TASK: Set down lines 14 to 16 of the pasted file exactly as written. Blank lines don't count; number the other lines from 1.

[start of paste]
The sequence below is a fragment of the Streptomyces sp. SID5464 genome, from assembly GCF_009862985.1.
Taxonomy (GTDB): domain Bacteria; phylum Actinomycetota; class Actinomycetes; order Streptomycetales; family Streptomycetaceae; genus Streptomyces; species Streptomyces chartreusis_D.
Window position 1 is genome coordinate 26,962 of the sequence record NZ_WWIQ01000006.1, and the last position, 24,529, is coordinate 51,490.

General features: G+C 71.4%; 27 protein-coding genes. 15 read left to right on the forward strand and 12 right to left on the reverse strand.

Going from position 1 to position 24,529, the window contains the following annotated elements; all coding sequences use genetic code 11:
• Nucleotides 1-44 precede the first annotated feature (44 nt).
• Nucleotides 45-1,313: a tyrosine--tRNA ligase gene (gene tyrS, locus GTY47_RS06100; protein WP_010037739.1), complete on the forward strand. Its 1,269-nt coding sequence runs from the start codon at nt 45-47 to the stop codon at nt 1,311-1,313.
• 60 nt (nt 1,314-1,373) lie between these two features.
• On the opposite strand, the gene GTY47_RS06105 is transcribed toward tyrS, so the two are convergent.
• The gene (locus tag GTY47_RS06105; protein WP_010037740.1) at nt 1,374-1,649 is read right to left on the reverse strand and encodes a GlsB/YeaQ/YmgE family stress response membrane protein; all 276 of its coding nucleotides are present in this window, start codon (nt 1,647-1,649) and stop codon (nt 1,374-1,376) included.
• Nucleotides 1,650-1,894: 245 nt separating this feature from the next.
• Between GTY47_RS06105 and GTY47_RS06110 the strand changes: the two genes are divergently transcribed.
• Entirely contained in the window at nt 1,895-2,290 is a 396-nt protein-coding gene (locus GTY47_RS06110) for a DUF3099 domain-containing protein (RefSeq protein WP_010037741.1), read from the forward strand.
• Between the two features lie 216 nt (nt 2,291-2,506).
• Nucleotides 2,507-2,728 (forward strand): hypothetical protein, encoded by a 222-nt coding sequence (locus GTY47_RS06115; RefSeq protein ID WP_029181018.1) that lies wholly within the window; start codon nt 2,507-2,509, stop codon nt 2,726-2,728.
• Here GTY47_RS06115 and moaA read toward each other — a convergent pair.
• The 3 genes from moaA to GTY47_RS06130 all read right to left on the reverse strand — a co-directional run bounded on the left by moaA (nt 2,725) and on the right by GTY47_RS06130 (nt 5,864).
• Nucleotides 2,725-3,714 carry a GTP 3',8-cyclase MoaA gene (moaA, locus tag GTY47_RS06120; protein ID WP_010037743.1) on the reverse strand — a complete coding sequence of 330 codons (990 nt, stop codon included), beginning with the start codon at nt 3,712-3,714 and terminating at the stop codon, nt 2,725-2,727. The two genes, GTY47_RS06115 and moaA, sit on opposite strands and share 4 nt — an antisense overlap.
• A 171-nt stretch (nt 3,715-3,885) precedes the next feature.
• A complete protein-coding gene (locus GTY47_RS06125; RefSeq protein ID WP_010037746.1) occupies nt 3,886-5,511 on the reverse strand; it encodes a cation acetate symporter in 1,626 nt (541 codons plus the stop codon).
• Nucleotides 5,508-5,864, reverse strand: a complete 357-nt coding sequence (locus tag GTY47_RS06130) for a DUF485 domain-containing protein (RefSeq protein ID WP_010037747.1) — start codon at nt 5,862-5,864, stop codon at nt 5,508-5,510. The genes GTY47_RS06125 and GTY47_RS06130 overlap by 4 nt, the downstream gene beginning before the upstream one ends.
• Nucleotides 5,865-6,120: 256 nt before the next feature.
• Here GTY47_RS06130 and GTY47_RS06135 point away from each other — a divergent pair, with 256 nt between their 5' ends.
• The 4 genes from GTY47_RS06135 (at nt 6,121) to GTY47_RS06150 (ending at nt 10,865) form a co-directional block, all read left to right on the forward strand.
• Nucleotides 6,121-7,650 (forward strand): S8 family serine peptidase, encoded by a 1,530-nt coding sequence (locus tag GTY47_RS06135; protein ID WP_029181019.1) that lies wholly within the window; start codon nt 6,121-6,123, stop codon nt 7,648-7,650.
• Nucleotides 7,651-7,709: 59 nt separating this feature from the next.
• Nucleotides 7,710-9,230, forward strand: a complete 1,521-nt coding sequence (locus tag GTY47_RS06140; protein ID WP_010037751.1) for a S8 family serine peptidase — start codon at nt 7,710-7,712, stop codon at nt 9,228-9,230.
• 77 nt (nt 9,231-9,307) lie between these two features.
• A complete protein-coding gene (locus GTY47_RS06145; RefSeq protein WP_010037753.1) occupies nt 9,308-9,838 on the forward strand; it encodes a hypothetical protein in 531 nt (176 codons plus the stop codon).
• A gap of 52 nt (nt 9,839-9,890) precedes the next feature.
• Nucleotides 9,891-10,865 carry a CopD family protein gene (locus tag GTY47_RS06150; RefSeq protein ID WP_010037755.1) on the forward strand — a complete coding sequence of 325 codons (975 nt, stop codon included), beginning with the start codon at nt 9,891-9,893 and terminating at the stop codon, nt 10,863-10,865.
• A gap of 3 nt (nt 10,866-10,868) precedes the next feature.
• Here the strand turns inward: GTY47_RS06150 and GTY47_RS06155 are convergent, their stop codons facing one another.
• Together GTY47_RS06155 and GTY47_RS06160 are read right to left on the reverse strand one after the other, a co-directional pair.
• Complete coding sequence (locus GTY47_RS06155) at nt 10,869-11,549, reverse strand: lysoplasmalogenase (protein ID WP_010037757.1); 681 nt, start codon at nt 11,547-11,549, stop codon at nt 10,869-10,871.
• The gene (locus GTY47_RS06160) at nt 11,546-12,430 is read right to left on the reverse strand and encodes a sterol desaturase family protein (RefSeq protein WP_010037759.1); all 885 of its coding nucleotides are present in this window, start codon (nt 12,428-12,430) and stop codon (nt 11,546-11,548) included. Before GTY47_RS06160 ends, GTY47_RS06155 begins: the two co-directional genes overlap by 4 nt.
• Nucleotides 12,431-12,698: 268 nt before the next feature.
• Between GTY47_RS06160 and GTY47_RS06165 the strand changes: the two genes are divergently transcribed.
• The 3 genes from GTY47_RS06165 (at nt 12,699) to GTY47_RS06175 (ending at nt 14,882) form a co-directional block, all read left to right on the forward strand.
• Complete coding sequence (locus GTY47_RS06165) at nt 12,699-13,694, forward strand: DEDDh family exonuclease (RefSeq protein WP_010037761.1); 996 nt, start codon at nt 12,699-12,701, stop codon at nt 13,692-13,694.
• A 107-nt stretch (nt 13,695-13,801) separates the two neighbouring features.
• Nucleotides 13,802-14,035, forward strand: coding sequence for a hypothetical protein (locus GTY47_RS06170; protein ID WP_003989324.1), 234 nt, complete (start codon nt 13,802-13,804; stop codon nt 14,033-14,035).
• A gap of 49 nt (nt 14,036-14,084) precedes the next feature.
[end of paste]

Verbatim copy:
• Between the two features lie 216 nt (nt 2,291-2,506).
• Nucleotides 2,507-2,728 (forward strand): hypothetical protein, encoded by a 222-nt coding sequence (locus GTY47_RS06115; RefSeq protein ID WP_029181018.1) that lies wholly within the window; start codon nt 2,507-2,509, stop codon nt 2,726-2,728.
• Here GTY47_RS06115 and moaA read toward each other — a convergent pair.